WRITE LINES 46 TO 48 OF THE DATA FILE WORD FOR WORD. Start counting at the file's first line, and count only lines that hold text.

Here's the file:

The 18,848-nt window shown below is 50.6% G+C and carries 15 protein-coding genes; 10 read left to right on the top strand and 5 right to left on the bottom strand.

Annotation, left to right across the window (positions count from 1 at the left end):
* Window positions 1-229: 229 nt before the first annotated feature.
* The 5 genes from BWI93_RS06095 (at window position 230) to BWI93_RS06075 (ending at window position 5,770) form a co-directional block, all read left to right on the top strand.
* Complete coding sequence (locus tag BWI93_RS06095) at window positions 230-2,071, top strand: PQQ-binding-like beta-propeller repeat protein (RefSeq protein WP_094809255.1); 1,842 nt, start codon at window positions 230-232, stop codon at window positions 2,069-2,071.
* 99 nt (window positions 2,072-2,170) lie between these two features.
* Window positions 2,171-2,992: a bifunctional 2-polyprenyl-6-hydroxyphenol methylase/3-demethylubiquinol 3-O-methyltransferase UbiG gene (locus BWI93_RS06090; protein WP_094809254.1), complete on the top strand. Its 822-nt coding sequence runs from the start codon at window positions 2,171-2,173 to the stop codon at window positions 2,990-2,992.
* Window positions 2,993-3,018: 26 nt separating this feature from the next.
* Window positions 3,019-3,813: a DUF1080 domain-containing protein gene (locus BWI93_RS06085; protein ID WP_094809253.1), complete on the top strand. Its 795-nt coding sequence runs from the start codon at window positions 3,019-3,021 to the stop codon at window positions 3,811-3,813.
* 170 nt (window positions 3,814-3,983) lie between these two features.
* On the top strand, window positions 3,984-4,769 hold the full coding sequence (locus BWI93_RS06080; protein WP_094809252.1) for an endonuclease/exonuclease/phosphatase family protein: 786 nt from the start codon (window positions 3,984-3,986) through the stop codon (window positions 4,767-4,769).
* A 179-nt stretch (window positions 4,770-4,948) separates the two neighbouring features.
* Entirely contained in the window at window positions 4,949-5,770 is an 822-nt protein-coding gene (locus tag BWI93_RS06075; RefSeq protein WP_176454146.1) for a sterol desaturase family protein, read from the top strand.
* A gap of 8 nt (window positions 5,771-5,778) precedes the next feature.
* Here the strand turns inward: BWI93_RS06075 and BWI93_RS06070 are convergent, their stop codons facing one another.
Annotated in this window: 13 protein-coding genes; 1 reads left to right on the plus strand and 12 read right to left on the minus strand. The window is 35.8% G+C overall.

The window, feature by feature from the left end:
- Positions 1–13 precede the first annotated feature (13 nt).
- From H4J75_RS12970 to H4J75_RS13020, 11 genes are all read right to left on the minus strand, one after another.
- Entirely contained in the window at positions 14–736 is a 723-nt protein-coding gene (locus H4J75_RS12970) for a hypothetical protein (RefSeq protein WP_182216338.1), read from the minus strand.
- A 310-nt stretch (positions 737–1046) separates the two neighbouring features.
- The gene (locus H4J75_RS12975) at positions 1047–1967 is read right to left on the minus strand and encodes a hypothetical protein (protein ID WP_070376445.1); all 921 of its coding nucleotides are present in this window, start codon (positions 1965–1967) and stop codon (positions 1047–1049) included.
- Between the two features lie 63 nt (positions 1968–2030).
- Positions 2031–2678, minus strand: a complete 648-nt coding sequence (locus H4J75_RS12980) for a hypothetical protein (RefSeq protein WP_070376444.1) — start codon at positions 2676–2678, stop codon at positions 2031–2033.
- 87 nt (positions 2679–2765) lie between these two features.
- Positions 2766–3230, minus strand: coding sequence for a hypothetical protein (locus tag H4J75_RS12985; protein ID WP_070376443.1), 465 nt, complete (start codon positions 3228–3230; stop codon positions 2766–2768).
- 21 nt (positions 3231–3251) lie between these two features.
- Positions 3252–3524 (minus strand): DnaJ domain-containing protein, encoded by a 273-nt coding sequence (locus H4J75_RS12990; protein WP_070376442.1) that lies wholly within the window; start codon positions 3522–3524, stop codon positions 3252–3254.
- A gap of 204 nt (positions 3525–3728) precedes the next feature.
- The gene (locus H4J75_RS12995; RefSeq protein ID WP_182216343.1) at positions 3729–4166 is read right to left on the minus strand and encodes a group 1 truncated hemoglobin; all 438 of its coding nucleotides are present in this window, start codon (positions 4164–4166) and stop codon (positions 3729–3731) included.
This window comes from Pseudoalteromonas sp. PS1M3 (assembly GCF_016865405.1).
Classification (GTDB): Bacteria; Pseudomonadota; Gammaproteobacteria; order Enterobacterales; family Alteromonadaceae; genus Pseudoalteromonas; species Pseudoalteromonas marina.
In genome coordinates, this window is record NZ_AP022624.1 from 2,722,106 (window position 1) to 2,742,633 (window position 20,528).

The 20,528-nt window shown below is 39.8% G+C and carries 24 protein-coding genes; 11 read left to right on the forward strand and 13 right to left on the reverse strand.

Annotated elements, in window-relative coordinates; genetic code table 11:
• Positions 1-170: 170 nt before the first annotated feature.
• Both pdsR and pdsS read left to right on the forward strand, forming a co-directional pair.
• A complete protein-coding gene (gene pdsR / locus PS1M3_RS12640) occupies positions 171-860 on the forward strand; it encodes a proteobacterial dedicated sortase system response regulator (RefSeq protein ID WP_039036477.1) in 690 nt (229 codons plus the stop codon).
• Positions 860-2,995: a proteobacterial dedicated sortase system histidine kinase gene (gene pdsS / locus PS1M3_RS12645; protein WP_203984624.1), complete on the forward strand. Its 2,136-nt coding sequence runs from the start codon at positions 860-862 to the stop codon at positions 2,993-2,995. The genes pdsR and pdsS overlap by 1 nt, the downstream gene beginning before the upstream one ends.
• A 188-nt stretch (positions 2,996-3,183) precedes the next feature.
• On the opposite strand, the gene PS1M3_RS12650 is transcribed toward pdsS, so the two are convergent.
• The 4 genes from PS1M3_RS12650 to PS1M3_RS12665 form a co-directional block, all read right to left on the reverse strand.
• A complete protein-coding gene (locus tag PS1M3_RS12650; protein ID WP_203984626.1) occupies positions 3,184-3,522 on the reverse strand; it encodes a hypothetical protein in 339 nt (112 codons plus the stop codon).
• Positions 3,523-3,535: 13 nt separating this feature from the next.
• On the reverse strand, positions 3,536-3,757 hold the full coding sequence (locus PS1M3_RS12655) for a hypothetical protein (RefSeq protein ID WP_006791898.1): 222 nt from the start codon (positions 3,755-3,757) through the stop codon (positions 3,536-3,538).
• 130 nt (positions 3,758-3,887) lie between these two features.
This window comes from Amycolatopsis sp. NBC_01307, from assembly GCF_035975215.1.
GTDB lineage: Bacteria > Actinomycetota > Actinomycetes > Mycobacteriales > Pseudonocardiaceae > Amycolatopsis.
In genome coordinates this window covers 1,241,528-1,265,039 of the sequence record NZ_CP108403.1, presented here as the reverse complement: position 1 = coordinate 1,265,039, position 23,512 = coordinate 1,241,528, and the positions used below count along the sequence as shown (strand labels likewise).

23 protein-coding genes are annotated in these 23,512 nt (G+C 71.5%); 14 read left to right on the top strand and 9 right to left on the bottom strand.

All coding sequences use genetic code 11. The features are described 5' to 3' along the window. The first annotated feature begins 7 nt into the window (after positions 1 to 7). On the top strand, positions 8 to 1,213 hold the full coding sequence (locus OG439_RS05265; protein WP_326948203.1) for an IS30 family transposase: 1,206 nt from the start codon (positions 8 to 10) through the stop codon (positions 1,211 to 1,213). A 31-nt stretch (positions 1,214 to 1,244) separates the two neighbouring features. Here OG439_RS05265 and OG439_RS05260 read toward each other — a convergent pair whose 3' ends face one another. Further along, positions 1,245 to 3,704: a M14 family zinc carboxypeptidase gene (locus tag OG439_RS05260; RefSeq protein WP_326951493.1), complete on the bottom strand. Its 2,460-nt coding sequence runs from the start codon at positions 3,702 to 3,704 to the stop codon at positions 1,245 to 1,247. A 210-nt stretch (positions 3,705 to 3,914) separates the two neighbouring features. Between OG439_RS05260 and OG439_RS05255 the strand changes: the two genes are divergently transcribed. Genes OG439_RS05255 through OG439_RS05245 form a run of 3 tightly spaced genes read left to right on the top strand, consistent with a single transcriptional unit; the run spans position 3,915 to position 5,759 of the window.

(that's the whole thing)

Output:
• 130 nt (positions 3,758-3,887) lie between these two features.
This window comes from Amycolatopsis sp. NBC_01307, from assembly GCF_035975215.1.
GTDB lineage: Bacteria > Actinomycetota > Actinomycetes > Mycobacteriales > Pseudonocardiaceae > Amycolatopsis.